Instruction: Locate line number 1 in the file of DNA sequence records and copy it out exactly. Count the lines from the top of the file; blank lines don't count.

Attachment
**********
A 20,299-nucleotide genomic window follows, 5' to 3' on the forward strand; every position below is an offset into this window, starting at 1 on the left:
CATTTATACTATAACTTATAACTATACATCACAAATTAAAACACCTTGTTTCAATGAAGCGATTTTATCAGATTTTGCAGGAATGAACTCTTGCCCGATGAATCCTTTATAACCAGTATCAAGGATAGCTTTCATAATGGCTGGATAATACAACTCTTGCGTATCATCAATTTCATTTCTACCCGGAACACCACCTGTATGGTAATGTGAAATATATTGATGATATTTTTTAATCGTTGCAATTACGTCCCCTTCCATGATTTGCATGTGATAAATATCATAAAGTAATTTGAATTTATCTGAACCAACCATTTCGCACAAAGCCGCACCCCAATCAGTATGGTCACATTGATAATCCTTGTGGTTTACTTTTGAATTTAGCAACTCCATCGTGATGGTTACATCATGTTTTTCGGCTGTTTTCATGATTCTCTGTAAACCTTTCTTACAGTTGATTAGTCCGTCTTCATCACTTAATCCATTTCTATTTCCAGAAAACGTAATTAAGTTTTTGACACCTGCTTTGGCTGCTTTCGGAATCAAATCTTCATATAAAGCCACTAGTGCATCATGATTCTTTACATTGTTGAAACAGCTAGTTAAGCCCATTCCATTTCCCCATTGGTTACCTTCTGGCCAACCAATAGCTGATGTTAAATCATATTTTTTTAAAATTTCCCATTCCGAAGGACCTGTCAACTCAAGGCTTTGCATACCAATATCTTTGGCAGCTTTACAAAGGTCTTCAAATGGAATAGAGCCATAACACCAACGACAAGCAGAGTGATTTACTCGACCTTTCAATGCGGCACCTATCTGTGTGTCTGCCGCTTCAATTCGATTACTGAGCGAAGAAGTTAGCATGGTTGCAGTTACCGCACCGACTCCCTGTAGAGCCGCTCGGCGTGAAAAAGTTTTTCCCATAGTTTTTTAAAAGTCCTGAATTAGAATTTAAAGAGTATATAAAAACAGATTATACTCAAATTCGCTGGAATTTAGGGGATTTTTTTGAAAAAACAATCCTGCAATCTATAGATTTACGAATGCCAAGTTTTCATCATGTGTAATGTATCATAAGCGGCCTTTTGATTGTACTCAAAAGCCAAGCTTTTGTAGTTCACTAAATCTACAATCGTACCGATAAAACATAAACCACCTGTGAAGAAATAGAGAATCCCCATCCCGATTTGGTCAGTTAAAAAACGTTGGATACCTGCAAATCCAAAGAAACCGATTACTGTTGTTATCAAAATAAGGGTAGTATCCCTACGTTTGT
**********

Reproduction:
A 20,299-nucleotide genomic window follows, 5' to 3' on the forward strand; every position below is an offset into this window, starting at 1 on the left: